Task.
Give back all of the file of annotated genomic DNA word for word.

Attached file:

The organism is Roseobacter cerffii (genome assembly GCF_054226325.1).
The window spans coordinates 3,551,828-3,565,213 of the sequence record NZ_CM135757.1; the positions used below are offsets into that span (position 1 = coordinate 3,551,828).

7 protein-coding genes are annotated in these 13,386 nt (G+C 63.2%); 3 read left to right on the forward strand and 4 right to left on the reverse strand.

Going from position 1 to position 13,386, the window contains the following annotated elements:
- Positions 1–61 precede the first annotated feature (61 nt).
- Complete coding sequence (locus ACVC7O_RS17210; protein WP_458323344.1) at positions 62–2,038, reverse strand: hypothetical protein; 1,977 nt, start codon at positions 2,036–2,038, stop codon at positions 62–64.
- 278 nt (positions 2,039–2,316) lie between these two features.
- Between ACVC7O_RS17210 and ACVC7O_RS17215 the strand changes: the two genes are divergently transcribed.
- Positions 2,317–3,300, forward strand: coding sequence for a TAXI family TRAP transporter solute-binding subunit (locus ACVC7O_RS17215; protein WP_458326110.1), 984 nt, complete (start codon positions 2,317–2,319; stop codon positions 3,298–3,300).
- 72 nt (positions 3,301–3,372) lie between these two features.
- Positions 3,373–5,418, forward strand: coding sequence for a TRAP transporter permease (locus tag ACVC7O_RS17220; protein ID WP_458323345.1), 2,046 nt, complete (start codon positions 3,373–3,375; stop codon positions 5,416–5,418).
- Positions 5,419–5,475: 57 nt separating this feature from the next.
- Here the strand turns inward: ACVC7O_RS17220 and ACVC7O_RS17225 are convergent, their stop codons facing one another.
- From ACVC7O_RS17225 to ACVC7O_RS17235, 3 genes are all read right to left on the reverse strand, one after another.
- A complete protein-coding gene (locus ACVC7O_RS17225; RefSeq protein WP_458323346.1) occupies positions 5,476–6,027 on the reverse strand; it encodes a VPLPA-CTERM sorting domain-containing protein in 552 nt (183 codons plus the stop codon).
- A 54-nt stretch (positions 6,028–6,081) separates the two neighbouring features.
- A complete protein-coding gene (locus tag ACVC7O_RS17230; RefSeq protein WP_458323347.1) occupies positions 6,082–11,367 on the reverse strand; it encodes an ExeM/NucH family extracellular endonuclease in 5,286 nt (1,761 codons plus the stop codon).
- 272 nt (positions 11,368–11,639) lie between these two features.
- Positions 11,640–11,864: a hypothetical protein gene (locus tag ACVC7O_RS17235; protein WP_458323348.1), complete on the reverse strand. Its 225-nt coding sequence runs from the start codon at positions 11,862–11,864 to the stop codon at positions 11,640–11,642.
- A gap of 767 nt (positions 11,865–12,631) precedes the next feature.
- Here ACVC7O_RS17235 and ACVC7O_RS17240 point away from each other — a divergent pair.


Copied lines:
The organism is Roseobacter cerffii (genome assembly GCF_054226325.1).
The window spans coordinates 3,551,828-3,565,213 of the sequence record NZ_CM135757.1; the positions used below are offsets into that span (position 1 = coordinate 3,551,828).

7 protein-coding genes are annotated in these 13,386 nt (G+C 63.2%); 3 read left to right on the forward strand and 4 right to left on the reverse strand.

Going from position 1 to position 13,386, the window contains the following annotated elements:
- Positions 1–61 precede the first annotated feature (61 nt).
- Complete coding sequence (locus ACVC7O_RS17210; protein WP_458323344.1) at positions 62–2,038, reverse strand: hypothetical protein; 1,977 nt, start codon at positions 2,036–2,038, stop codon at positions 62–64.
- 278 nt (positions 2,039–2,316) lie between these two features.
- Between ACVC7O_RS17210 and ACVC7O_RS17215 the strand changes: the two genes are divergently transcribed.
- Positions 2,317–3,300, forward strand: coding sequence for a TAXI family TRAP transporter solute-binding subunit (locus ACVC7O_RS17215; protein WP_458326110.1), 984 nt, complete (start codon positions 2,317–2,319; stop codon positions 3,298–3,300).
- 72 nt (positions 3,301–3,372) lie between these two features.
- Positions 3,373–5,418, forward strand: coding sequence for a TRAP transporter permease (locus tag ACVC7O_RS17220; protein ID WP_458323345.1), 2,046 nt, complete (start codon positions 3,373–3,375; stop codon positions 5,416–5,418).
- Positions 5,419–5,475: 57 nt separating this feature from the next.
- Here the strand turns inward: ACVC7O_RS17220 and ACVC7O_RS17225 are convergent, their stop codons facing one another.
- From ACVC7O_RS17225 to ACVC7O_RS17235, 3 genes are all read right to left on the reverse strand, one after another.
- A complete protein-coding gene (locus ACVC7O_RS17225; RefSeq protein WP_458323346.1) occupies positions 5,476–6,027 on the reverse strand; it encodes a VPLPA-CTERM sorting domain-containing protein in 552 nt (183 codons plus the stop codon).
- A 54-nt stretch (positions 6,028–6,081) separates the two neighbouring features.
- A complete protein-coding gene (locus tag ACVC7O_RS17230; RefSeq protein WP_458323347.1) occupies positions 6,082–11,367 on the reverse strand; it encodes an ExeM/NucH family extracellular endonuclease in 5,286 nt (1,761 codons plus the stop codon).
- 272 nt (positions 11,368–11,639) lie between these two features.
- Positions 11,640–11,864: a hypothetical protein gene (locus tag ACVC7O_RS17235; protein WP_458323348.1), complete on the reverse strand. Its 225-nt coding sequence runs from the start codon at positions 11,862–11,864 to the stop codon at positions 11,640–11,642.
- A gap of 767 nt (positions 11,865–12,631) precedes the next feature.
- Here ACVC7O_RS17235 and ACVC7O_RS17240 point away from each other — a divergent pair.